With all of the technologies at the fingertips of dentists in the contemporary practice, the unsung hero of imaging over the years may be the intra-oral (IO) camera. As a clinical aid, patient education tool, and insurance documentation method, this imaging device has evolved into an important part of the diagnostic imaging armamentarium.
Intra-oral cameras have advanced in many ways over the years, with size being one of the most essential progressions. Dr. Gordon Christensen in an article for Journal of the American Dental Association noted that he was one of the “first to investigate the potential viability of intra-oral cameras as a tool for patient education and archival documentation of clinical procedures.” He explained that the original intra-oral television cameras were “basically endoscopes” adapted from other areas of medicine for use in dentistry and in their early days were mostly used by “academic dentists” rather than those in routine practice. Besides being expensive, these cameras were so large that they needed to be positioned on a mobile cart and were fairly difficult to operate.1
Even in their first generation of manufacture, intra-oral cameras were perceived as beneficial by practitioners because the image quality was generally good and intra-oral pictures could be archived. But despite that, some hygienists were reluctant to work IO cameras into the appointment protocol. Hygienist Tricia Osuna, in an article called Intraoral Cameras2 recalled, “The IO camera did not receive as warm a welcome from hygienists as it did from dentists because it was time consuming to use and bulky to move from operatory to operatory. I resisted it myself when I was first asked to implement it into my appointments in the late 1980s.” She added that although the practice in which she worked was considered progressive, “it was not as open to cha
nging the length of patient care appointments so we could adequately use that technology.” As a result, she only used the camera on patients if time allowed. Despite the size and difficulty of using these early units, she did acknowledge that the images helped to improve patient communication. She said, “I have realized over time that using it would have made my time talking with the patients much easier, and they would have accepted many more of my suggested treatments.”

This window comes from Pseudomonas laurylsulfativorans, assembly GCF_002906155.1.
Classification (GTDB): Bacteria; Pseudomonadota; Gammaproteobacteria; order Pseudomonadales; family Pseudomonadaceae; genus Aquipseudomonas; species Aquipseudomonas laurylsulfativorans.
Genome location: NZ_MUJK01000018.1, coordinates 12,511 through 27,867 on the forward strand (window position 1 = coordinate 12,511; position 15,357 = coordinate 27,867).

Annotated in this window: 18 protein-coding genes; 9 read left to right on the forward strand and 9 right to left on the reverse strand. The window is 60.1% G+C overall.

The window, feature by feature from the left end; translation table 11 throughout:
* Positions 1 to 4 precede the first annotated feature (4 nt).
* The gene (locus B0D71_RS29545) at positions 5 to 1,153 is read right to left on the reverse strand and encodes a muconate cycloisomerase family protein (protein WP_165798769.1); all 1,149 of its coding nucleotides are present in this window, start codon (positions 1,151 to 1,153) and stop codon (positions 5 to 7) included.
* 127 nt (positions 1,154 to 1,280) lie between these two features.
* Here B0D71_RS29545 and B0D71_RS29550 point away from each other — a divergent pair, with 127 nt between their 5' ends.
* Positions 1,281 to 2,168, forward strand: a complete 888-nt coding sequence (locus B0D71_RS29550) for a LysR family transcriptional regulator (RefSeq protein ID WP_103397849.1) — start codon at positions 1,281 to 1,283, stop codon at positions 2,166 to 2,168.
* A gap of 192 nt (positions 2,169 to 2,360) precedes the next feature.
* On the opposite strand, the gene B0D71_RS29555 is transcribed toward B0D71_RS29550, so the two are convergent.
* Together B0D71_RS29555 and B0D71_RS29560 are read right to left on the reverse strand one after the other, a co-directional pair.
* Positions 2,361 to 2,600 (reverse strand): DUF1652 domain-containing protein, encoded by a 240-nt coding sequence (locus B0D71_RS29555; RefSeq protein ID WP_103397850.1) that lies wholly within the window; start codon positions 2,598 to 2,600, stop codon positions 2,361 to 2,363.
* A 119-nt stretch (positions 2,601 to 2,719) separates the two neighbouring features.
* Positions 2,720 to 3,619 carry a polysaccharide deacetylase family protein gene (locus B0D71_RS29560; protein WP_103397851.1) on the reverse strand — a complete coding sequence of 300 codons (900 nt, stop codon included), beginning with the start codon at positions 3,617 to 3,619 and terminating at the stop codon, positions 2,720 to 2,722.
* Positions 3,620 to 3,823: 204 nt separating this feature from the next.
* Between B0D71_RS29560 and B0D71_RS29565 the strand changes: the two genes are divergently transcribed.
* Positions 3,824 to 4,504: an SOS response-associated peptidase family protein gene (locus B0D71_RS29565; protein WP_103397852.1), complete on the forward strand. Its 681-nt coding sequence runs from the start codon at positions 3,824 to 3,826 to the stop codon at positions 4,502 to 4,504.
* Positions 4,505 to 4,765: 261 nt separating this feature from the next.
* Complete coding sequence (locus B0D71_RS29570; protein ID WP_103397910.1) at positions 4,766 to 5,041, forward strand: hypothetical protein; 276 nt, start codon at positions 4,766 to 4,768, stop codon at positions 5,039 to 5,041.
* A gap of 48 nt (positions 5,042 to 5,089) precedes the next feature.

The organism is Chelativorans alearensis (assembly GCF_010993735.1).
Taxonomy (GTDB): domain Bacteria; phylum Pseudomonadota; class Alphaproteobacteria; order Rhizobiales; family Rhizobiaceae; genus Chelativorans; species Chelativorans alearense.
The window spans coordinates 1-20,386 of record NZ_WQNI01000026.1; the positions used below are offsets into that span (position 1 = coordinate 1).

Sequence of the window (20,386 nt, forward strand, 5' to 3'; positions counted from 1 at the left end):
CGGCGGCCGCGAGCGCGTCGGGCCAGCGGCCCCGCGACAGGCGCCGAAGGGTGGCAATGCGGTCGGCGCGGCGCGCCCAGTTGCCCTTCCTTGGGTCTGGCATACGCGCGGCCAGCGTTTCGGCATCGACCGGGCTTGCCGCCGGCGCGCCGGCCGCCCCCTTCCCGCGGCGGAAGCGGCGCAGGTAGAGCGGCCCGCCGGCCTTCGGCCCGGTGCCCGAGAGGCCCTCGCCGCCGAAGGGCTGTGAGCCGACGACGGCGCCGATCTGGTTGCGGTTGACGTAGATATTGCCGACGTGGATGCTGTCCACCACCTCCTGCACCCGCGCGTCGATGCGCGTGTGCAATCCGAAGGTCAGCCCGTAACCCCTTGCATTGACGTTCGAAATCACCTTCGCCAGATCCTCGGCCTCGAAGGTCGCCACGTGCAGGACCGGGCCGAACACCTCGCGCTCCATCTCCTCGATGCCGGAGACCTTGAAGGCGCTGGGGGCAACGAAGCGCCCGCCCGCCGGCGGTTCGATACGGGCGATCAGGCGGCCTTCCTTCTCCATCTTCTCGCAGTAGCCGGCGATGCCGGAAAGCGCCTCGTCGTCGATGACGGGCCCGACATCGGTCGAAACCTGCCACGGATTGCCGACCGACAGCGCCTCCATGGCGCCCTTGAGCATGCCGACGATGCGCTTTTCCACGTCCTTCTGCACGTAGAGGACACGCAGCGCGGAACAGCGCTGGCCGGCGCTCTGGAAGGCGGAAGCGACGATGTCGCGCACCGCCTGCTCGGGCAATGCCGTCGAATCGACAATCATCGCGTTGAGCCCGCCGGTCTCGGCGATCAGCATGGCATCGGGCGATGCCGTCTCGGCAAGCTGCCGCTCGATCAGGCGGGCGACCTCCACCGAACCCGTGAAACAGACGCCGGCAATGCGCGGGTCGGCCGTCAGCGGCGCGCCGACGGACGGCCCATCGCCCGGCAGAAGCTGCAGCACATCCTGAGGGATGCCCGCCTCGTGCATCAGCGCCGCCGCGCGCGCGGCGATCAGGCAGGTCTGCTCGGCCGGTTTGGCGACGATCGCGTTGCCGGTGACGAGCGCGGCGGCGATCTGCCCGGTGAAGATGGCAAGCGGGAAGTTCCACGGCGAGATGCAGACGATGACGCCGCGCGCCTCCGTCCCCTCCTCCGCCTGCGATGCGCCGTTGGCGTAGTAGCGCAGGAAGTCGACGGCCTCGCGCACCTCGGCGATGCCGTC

As years passed, intra-oral cameras have become smaller, lighter weight, and more ergonomic. Image quality continues to improve because of technological developments and innovations. For example, the DEXIS™ DEXcam™ 4 HD provides highest definition available on the current market because of its 1.3 million pixel CMOS sensor. Image quality is also enhanced and distortion reduced by a precision 7-element glass optical lens. These cutting-edge technologies result in high definition images that are extremely crisp and true-to-color, and remain clear even when enlarged.3 For patient education, crisp and clear images can offer patients a realistic look at their dental condition, resulting in their realization that treatment is necessary. Osuna noted that verbally telling a patient about periodontal disease has far less impact than viewing a large image of “red, swollen, bleeding gums.”
Cathy, a Certified Dental Assistant, offered her experience with intra-oral images in an article by Dr. Ken Neuman of Vancouver, BC. She said, “From the patients’ perspective, for the first time they see what we see. It opens the door for better levels of understanding and education about their mouths. It creates instant trust, and communication flows along with questions, all-important in establishing a relationship. It creates a ‘wow’ effect in viewing problem areas and healthy ones. Many times, patients will tell us what they need. The camera is fun to use, comfortable, and painless.”4
Dr. Randy Shoup recognizes that getting patients to “take ownership” of their dental health involves helping them to understand the scope of their dental issues. He says, “No tool is more effective in creating the appropriate ownership attitude than an intra-oral camera. Every office should have and use one … When a patient sees the image of his or her own teeth on the screen, the ownership issue is 95 percent resolved.”5
Besides the positive clinical and patient education aspects, an intra-oral camera also can help with documentation by creating a clear history of improvement or decline of the patient’s oral health for the office records as well as image documentation for insurance carriers.
From the bulky equipment of yesteryear to today’s compact and portable devices that can fit in the palm of your hand, intra-oral cameras are a must-have for the patient-focused dental practice.
To learn more about DEXcam 4 HD high-definition intra-oral camera, visit http://www.dexis.com/dexcam4hd. Indications for use for all DEXIS products are found at www.dexis.com/ifu.
Modern Monitor isolated on white background
- Christensen GJ. Intra-oral television cameras versus digital cameras. J Am Dent Assoc. 2007;138(8):1145-1147.
- Osuna T. Intra-oral Cameras. RDH. http://www.rdhmag.com/articles/print/volume-29/issue-2/feature/intra-oral-cameras.html. Accessed July 27, 2017.
- DEXIS. DEXcam 4HD. http://go.dexis.com/dexcam4hd-brochure. Accessed July 27, 2017.
- Neuman K. Maximizing the use of an intra-oral camera. Dentistry Today. July 2003. http://www.dentistrytoday.com/restorative/photography/1636–sp-427044972. Accessed July 27, 2017.
- Shoup R. Creating case acceptance magic. Dental Economics. http://www.dentaleconomics.com/articles/print/volume-90/issue-8/features/creating-case-acceptance-magic.html. Accessed July 28, 2017.